Tuesday December 20th


Stock futures are flat as Wall Street’s struggles continue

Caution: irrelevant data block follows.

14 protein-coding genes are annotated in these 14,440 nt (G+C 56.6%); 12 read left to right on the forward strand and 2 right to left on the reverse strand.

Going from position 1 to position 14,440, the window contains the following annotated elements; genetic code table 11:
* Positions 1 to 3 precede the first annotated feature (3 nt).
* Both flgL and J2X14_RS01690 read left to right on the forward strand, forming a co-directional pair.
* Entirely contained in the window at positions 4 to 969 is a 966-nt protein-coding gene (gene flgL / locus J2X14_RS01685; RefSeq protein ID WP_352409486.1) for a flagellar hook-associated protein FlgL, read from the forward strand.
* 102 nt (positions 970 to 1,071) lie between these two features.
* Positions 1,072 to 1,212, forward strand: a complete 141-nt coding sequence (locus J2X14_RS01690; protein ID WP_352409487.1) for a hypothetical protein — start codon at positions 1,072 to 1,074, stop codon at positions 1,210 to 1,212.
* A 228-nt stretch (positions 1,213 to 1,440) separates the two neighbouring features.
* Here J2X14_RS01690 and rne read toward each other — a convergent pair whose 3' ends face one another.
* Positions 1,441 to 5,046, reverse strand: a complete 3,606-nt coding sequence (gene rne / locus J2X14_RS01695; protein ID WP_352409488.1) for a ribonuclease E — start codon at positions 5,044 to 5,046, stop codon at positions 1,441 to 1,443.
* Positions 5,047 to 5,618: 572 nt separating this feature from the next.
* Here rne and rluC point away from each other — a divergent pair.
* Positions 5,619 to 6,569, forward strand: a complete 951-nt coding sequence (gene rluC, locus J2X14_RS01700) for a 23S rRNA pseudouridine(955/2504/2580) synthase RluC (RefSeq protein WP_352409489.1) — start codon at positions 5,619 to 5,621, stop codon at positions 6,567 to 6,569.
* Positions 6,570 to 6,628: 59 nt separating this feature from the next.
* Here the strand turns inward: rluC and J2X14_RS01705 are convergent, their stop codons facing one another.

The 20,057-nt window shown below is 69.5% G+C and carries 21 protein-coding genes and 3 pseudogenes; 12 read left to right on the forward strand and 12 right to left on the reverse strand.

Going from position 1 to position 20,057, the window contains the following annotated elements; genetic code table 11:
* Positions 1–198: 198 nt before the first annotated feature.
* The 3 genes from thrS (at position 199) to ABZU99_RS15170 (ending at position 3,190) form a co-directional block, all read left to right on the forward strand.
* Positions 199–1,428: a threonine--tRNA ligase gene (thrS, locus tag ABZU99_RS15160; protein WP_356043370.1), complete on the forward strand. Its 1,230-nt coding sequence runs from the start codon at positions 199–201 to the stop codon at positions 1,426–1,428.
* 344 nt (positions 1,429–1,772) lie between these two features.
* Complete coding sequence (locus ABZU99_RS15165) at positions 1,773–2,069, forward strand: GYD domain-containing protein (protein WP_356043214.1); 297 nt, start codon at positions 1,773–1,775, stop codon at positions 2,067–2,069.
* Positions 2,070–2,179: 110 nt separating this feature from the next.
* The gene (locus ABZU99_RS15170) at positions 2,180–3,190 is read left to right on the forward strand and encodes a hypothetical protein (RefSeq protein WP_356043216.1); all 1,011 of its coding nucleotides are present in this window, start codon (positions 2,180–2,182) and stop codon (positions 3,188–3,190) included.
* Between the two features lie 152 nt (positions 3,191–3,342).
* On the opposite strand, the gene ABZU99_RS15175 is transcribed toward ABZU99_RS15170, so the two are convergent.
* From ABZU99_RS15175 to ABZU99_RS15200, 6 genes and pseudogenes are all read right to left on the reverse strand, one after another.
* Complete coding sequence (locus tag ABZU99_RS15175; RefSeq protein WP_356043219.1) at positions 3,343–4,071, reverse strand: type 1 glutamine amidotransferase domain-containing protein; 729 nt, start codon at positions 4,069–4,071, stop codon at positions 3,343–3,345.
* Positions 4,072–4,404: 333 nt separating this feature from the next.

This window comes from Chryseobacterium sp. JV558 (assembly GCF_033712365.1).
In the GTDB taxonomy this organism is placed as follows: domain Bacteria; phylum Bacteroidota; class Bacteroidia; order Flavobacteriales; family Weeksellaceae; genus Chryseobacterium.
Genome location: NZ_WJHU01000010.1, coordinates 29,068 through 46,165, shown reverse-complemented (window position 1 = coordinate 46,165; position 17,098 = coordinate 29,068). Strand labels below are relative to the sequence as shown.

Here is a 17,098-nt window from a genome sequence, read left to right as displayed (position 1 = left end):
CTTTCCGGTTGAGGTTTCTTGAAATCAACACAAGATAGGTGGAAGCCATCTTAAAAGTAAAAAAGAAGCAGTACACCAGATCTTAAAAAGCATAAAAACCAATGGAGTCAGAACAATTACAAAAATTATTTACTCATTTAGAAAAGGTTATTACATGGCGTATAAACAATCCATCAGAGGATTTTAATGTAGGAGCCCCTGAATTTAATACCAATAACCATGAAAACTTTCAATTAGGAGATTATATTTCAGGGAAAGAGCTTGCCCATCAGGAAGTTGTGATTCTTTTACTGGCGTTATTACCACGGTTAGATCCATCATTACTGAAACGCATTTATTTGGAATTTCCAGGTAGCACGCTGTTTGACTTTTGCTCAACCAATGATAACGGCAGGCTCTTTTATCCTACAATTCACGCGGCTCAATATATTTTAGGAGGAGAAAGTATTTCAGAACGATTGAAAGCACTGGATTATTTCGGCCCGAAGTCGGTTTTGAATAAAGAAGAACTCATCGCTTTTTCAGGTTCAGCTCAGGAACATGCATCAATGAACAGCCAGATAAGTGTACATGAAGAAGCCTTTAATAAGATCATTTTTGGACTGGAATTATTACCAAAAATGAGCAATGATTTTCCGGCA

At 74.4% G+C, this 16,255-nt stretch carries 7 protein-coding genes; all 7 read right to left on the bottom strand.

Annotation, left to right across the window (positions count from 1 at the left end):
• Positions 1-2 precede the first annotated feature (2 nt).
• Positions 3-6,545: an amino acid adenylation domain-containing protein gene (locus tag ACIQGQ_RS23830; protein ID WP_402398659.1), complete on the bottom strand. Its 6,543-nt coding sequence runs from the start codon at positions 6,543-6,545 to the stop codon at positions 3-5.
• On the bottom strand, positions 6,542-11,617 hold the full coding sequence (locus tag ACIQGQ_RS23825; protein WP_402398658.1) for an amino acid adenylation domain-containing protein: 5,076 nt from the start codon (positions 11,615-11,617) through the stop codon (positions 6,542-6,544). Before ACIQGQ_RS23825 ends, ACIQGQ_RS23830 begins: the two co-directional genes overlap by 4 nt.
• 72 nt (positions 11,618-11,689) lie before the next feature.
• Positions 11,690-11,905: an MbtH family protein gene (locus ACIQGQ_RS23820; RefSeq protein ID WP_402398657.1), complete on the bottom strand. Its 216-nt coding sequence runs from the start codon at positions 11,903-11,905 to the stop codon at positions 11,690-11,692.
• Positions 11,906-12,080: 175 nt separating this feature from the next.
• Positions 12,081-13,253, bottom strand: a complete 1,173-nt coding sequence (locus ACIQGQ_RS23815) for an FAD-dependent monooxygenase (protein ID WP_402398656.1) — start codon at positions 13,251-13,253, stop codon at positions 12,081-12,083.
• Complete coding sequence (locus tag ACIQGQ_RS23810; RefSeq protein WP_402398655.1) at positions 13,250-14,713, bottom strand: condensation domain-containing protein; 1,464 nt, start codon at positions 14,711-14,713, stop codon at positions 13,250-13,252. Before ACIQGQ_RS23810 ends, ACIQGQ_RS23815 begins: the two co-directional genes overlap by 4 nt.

U.S. stock index futures wavered Tuesday, whipsawing after an announcement from the Bank of Japan as traders fear a year-end rally may not come to fruition. Futures tied to the Dow Jones Industrial Average slipped 5 points, or 0.02%, having earlier been down more than 200 points. S&P 500 futures and Nasdaq 100 futures fell 0.17% and 0.42%, respectively. The Dow on Monday shed more than 162 points, or about 0.5%. The S&P 500 fell 0.9%, and the Nasdaq Composite lost nearly 1.5%. Stocks are on track to end the month and the year in the red, and investors’ hopes for a Santa Claus rally are fading fast. “There’s still no Santa sighting. Buckle up,” said Louis Navellier, founder of growth investing firm Navellier & Associates. “One would like to think all the bad news is in. There are no more Fed moves until February at the earliest. We’re not gapping down but certainly not clawing back last week’s losses.” Fears that the Federal Reserve could tip the economy into a recession plagued investors. Last week, the central bank raised its benchmark interest rate by 50 basis points and policymakers indicated the terminal rate could rise as high as 5.1%. Other central banks in hawkish mode put further pressure on traders, with the European Central Bank raising rates and its outlook for further hikes last week. Overnight on Tuesday, the Bank of Japan moved to widen its cap on the 10-year Japanese government bond yield, catching traders around the world off guard. “Over 90% of central banks have hiked interest rates this year, making the (mostly) global coordinated effort unprecedented” said Lawrence Gillum, fixed income strategist at LPL Financial. “The good news? We think we’re close to the end of these rate hiking cycles, which could lessen the headwind we’ve seen on global financial markets this year.” A handful of big companies will report their quarterly results this week ahead of the Christmas holiday. General Mills will report before the bell Tuesday. Nike and FedEx are set to report after the bell. In economic data, housing starts data for November are due Tuesday morning. This week promises lots of insight into the housing industry. Sales data for existing homes and new homes will be released Wednesday and Friday, respectively. November’s personal consumption expenditures report, a preferred measure of inflation for the Fed, is due on Friday. Markets in the Asia-Pacific fell as the Bank of Japan modified its yield curve control tolerance range while holding its ultra-low benchmark interest rates steady. The Nikkei 225 fell 2.46% to 26,568.03, leading losses in the region, and the Topix fell 1.54% to 1,905.59. The Japanese yen strengthened by more than 3% against the U.S. dollar to 132.56, marking its strongest levels in over three months. In South Korea, the Kospi fell 0.8% to 2,333.29 and the S&P/ASX 200 in Australia also traded 1.54% lower to close at 7,024.3. Hong Kong’s Hang Seng index fell 1.3% in its final hour of trade, with technology and property stocks dragging down the wider index. In mainland China, the Shenzhen Component fell 1.58% to 10,949.12 and the Shanghai Composite fell 1.07% to 3,073.77 as the People’s Bank of China kept its key lending rates steady. Oil prices rose on Tuesday, supported by a softer dollar and a U.S. plan to restock petroleum reserves, but gains were capped by uncertainty over the impact of rising Covid-19 cases in top oil importer China. Brent crude futures were up 50 cents, or 0.65%, at $80.30 a barrel by 1035 GMT, adding to a 76 cent gain in the previous session. U.S. West Texas Intermediate (WTI) crude futures rose $1, or 1.31%, to $76.19 after climbing 90 cents on Monday. Gold prices jumped 1% to above the key $1,800 level on Tuesday as the dollar dropped after the Bank of Japan’s surprise policy tweak, while markets also weighed the outlook for the U.S. Federal Reserve’s interest rate strategy. Spot gold rose 1.1% to $1,806.69 per ounce. U.S. gold futures gained 1% to $1,816.20.